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On Origin Stories

by Jenny Copeland, PsyD

“Adversity has the effect of eliciting talents, which in prosperous circumstances would have lain dormant.”

~ Horace ~

On some level I am convinced that members of the size acceptance community are superheroes fighting for social justice and against the muddled ideals of modern medicine. I picture us in fabulous capes and tiaras, brandishing our own lasso of truth, justice, and compassion. Our ideals are just that, a strong moral code which keeps us fighting against impossible odds and fighting for the future we know the world around us deserves.

Superheroes and villains alike each have their origin story – an overarching motivation or reasoning for fighting the good fight. Spider-Man had his toxic spider bite and the loss of a father figure, Captain America overcame polio with his spirit intact to fight for what he believed to be right, and Wonder Woman left her home to battle injustice. Each of these stories teaches us to overcome adversity with the hope of some greater good in mind.

The problem with the origin story comes when our superheroes cannot move beyond it, and become so mired down in this adversity that they neglect the greater picture. For Batman and Spider-Man this meant, at times, that they became so obsessed with revenge they neglected the love and relationships in the present moment. It becomes a balancing act between honoring their origin and fighting for a better future.

As individuals I think there are often regrets and hurts that motivate us in moving forward. The holidays lead us to confront our origin stories, as celebrations often take us home and to old stomping grounds. Arriving home for each visit, it is difficult to not recall memories of my ‘wayward youth’ and ‘mistakes’ which may or may not have made me who I am today. There is an instinct for regret or embarrassment for the things I have done. Yet I think it is important to not emotionally flog myself for the events which are – in all reality – a natural component of maturing and becoming an adult. Had I known then what I know now, would I make the same decisions? Unlikely. But that’s not the point.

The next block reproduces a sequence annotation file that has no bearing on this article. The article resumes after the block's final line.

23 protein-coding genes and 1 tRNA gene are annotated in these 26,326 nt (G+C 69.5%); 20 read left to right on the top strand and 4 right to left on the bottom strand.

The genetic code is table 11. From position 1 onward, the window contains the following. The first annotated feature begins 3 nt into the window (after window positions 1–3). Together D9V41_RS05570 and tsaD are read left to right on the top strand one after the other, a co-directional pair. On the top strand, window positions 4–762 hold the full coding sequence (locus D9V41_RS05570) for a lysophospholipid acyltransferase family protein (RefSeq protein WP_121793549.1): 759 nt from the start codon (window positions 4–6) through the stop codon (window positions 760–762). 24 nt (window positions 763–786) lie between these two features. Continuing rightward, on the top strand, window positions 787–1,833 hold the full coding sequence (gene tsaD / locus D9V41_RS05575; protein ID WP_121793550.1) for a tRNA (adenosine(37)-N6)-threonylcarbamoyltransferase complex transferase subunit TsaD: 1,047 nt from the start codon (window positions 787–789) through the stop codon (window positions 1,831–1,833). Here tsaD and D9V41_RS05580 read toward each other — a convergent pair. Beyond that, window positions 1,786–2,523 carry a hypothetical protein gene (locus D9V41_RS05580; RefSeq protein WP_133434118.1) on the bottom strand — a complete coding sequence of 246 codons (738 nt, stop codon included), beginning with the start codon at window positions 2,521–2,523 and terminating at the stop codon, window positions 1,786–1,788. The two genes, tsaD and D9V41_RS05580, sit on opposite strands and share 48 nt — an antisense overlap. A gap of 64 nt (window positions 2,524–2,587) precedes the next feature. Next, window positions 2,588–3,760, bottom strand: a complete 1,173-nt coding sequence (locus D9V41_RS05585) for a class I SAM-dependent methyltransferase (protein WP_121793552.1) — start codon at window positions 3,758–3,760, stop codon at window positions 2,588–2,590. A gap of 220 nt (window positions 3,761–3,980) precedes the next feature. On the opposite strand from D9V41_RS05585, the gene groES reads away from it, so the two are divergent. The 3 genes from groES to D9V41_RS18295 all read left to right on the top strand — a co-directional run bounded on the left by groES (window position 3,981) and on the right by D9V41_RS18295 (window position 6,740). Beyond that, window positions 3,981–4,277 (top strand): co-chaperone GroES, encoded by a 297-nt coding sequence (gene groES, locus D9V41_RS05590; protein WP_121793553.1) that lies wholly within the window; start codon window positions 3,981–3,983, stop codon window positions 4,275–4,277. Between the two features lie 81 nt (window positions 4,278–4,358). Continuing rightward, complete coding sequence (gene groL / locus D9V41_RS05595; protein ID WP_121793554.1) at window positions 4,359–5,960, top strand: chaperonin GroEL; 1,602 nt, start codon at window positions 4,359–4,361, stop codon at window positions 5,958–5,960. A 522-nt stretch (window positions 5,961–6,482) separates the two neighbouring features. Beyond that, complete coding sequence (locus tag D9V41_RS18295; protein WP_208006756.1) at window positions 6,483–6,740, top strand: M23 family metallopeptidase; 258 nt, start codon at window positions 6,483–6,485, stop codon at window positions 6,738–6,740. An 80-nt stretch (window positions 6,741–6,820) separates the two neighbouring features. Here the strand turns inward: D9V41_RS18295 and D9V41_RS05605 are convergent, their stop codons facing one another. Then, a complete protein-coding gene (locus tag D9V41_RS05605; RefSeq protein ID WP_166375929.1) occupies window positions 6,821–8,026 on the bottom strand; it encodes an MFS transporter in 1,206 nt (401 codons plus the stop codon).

If I think about how I stumbled upon size acceptance and the Health At Every Size® principles, I realize now that I probably caused more harm than good for those around me. My thoughts and actions were representative of the biases I carried at the time. I thought weight loss was the ‘right’ approach to achieve health, and encouraged loved ones around me to work towards it. I wish I could undo the hurts I certainly caused during this process. But I do not want to forget these. It is my origin story. At this point I have some choices.

One option is to work to help others erase their biases, preventing harm similar to what I (and others) inflicted. On some level this is a revenge-oriented origin story: society taught me to implicitly hate those of higher weights and I could work to destroy those systems to keep others from thinking in the same way I did. Although this is tempting, the thought is problematic. We cannot erase our history. It is a part of who we are today. We cannot destroy only the bad as some of the good will inevitably break down as well. Working to eliminate the impact of those previous biases on my present and future decreases the richness of my painful but necessary journey. Ultimately, the journey is where change happens.

I propose another option. Like all superheroes before us there comes a moment when we turn away from shame and a desire for revenge. One of Spider-Man’s greatest lessons came from his uncle, who taught that “with great power comes great responsibility.” I believe we as a movement embody power that others have not yet discovered. And with that comes responsibility. Perhaps this is to include helping others discover the need for the journey of growth, and to guide them along that path. To do this we must honor their origin stories – why they believe what they believe, and what inspired them to consider an alternative. Some catalysts will be more dramatic than others, but they each deserve to be honored and harnessed for good. Because from these moments of adversity comes strength they may not have otherwise realized, and that is something to be cherished – not shamed or erased.

Here is what I have learned as I have come into my grown-up super powers. The past, whether good or bad, is something to be honored. It is easy to fall into regrets for what went wrong. But regret distracts us from the present moment, and keeps us from being grateful for how adversity has shaped us. Our stories, our biases, are a necessary component of life. What is important is what we do with them. The question, then, is what kind of superhero do you want to be?

Hey, it could happen – right?

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